When California mother Frances Hena discovered that her 11-year-old daughter had been twerking at a school dance, she resorted to a public form of punishment — and one that is becoming increasingly popular among parents.
“I was disrespecting my parents by twerking at a school dance,” read the sign Jamie Hena was forced to hold for two hours at a busy intersection in the city of Bakersfield this past Monday.
Recently popularized by pop singer Miley Cyrus' infamous performance at last month's MTV Video Music Awards, twerking is a provocative dance move that involves thrusting the hips in a sexual manner.
Hena is upset by the school's lack of intervention when her daughter started twerking at a recent dance, which she heard about through a friend.
“I haven’t heard anything from the school still, and it’s just ridiculous to think that’s okay at a school dance,” she tells ABC. “I’m also not sure my daughter realizes how seriously I take this.”
The somewhat extreme parenting trend towards public shaming as a form of punishment has been gaining popularity as of late.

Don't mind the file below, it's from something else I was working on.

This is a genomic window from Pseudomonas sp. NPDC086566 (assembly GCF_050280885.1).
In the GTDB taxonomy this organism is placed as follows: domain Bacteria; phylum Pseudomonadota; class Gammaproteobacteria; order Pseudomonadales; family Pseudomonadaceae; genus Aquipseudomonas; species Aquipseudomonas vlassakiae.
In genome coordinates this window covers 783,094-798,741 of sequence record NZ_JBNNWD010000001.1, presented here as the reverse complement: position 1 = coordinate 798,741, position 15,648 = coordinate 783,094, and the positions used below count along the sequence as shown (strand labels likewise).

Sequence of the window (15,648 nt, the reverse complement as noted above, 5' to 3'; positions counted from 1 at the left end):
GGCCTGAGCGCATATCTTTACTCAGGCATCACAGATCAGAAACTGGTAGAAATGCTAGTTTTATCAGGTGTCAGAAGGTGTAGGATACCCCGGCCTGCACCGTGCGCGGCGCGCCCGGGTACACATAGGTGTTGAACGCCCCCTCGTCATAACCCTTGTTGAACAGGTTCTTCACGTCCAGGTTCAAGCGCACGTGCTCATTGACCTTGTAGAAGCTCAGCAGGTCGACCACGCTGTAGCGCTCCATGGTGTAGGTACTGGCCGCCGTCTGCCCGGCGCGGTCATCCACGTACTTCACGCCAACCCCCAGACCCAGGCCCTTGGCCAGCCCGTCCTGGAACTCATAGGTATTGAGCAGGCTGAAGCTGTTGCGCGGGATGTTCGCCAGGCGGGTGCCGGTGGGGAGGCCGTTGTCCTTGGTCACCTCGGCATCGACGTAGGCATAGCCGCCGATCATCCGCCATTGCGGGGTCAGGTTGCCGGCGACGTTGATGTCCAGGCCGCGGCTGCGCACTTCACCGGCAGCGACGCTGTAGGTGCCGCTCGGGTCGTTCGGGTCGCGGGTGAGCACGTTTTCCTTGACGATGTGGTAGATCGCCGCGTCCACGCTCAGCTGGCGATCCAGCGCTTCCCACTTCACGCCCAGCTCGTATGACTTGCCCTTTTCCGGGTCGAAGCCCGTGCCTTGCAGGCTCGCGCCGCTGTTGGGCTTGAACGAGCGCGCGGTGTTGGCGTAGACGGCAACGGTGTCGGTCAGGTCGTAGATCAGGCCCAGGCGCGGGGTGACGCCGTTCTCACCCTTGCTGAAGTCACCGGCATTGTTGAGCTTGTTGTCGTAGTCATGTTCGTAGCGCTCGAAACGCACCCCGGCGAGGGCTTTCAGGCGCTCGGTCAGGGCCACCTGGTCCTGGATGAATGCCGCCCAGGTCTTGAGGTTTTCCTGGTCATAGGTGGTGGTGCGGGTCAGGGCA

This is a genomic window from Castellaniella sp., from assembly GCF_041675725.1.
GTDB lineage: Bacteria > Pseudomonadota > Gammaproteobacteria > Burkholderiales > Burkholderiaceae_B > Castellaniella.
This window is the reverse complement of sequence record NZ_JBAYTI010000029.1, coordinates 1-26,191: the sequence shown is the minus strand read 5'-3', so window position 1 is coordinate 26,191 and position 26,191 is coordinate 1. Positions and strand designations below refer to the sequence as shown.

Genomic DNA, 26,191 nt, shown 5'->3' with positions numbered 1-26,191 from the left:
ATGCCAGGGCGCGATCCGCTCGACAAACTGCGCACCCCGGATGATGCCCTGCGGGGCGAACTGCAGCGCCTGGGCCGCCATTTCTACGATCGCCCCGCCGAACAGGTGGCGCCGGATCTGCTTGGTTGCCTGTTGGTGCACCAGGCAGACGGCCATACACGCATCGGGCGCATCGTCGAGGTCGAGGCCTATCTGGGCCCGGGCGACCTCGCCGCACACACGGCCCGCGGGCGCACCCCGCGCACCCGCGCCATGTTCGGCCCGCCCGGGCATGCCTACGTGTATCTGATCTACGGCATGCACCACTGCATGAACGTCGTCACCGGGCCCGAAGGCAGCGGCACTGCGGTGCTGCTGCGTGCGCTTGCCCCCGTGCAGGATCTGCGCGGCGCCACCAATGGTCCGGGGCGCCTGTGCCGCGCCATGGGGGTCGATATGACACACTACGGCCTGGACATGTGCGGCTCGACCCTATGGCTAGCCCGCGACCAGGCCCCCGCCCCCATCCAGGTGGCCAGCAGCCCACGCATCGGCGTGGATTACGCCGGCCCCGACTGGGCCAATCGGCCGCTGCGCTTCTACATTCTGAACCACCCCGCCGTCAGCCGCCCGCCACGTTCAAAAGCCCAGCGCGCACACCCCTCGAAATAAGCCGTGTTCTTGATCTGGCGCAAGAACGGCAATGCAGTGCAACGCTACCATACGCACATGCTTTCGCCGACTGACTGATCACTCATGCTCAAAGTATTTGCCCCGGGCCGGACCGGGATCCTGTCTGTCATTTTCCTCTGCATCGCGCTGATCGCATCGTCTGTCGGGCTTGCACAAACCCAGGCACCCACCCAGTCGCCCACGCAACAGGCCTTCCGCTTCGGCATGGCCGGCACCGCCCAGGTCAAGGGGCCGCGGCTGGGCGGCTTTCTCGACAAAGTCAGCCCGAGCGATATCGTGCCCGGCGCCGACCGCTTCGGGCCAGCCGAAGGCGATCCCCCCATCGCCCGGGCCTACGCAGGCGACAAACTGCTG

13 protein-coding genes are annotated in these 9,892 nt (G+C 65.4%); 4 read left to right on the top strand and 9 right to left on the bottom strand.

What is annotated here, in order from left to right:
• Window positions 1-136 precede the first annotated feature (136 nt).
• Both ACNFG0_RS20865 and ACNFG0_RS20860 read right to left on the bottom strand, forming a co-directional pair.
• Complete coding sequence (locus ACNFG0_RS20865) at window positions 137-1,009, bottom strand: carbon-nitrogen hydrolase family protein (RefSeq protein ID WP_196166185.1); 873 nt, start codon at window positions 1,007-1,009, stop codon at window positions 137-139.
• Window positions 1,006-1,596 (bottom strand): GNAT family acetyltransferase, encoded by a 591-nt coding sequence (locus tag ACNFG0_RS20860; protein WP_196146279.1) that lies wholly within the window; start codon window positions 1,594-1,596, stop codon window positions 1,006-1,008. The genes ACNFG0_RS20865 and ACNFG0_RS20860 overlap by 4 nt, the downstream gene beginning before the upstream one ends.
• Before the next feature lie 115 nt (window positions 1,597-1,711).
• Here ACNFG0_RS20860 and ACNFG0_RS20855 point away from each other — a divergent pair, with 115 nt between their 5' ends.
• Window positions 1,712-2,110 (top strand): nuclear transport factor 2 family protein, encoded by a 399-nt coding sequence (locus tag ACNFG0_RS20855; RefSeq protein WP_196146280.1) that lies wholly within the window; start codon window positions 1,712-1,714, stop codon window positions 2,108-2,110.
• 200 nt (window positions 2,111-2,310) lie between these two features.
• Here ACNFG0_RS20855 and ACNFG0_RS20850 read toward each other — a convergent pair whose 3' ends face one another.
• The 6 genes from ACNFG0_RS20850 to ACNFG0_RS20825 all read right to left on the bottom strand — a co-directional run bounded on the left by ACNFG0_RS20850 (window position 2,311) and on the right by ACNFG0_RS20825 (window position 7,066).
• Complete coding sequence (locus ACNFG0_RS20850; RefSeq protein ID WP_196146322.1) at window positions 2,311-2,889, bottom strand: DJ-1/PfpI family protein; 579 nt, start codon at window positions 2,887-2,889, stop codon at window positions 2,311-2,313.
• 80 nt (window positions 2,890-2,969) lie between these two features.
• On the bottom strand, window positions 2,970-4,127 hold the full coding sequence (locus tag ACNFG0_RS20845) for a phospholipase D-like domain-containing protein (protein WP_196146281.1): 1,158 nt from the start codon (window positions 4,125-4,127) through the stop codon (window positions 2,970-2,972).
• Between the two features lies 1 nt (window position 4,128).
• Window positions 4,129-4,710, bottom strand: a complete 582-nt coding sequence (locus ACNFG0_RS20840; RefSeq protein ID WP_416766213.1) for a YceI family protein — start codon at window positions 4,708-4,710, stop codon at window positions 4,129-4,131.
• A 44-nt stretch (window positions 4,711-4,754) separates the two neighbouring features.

Last year, a 12-year-old Florida boy was forced to hold a sign that apologized for disrespecting and cursing at a school teacher for three days. He appeared genuinely remorseful of his actions while holding the sign outside his school with tears in his eyes.
Then in March, a 13-year-old Florida girl, whose parents described as having behaviour problems, was made to hold a sign on a street corner that read: "I’m a self-entitled teenager w/no respect for authority. I’m also super smart, yet I have 3 'D’s' because I DON’T CARE." The girl later hugged her father and said she was sorry.
And this summer, two Indianapolis brothers were made to hold a sign declaring their sins after stealing a $50 gift card from their mother to buy ice cream.
What are your thoughts on public humiliation as a parenting strategy? Do you think it's effective or over-the-top? Tell us in the comments below!